Exploring Various Studies on TLR6 Expression

Thu, 03/06/2014 - 15:10

The protein TLR6 is one member of the large Toll-like receptor (TLR) family, which governs the activation of the innate immunity system and pathogen recognition in cells. The TLR family is highly conserved from Drosophila to humans, and all the family members have a high degree of both functional and structural homology. TLRs modulate cytokine production by cells that is required to effectively establish innate immunity.  Interesting mesenchymal stem cell (MSC) differentiation studies in van den Berk’s lab with the TLR6 antibody, demonstrated that the expression patterns of TLRs and ligand-induced signaling and outcome vary between MSCs derived from primitive, unrestricted lineage cord blood compared to those from bone marrow1.  Harman et al used the TLR6 antibody to perform analogous lineage gene expression profiles in sorted human blood and skin dendritic cells (DCs) and found differential expression of the novel genes - such as C-type lectin receptors and galectins - in particular population subsets that was dictated more by anatomical origin than parental lineage2.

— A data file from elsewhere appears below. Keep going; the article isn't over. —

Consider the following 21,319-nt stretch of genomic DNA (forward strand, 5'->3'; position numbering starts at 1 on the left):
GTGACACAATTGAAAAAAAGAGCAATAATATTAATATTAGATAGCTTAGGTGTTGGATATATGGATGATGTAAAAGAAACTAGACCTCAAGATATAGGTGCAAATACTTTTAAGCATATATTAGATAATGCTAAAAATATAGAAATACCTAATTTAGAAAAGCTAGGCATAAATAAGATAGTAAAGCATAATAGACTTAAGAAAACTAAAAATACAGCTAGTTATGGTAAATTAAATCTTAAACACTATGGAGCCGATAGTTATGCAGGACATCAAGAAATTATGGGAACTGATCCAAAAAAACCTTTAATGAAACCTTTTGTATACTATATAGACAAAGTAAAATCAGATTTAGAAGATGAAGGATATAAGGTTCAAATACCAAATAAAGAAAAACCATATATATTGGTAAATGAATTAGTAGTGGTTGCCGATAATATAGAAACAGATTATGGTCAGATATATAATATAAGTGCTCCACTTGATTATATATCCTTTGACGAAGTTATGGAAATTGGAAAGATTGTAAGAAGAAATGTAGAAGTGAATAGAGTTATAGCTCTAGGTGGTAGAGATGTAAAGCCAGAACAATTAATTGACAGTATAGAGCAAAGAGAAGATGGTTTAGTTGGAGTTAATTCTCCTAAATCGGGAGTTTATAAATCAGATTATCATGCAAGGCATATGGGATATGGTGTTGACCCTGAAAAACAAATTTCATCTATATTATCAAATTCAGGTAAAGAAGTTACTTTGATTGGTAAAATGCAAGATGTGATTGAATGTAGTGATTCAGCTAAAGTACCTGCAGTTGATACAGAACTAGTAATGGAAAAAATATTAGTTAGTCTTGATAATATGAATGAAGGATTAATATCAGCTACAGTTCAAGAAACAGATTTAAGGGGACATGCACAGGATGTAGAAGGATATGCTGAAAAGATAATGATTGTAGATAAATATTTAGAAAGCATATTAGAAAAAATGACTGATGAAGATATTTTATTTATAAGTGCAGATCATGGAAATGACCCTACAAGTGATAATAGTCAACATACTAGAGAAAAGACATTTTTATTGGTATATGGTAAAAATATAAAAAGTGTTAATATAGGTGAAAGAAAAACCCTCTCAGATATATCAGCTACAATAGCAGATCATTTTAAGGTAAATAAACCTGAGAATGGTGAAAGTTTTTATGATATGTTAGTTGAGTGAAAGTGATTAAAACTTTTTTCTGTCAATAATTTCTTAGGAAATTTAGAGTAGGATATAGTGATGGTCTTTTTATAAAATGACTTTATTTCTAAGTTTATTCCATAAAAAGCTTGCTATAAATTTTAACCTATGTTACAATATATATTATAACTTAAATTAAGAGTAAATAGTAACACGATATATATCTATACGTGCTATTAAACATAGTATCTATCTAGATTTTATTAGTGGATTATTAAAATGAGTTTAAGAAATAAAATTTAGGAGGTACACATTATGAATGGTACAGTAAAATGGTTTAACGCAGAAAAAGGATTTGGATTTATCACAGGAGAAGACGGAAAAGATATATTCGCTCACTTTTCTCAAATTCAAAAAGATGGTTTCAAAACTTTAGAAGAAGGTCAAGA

Flow Cytometry: TLR6 Antibody Flow Cytometry: TLR6 Antibody

Detailed characterization on TLR-mediated expression and function was performed in human T-lymphocytes with immunoblotting, flow cytometry, and microarray analysis using a panel of antibodies including the TLR6 antibody3. These comprehensive studies used the TLR6 antibody to establish the role of interferon gamma (IFN-gamma) in immune response to TLR ligands triggered by microbe- or tumor-derived phosphoantigens. Further inflammation and infectious studies were done with the TLR6 antibody by Murciano‘s group4. In their aging studies, they exposed a variety of blood cells to the opportunistic fungi Candida albicans to compare in vitro responses between young versus aged donors – their data found no defects in TLR expression or signaling.

  1. 20196781
  2.  23183897
  3. 19703014
  4. 17714490

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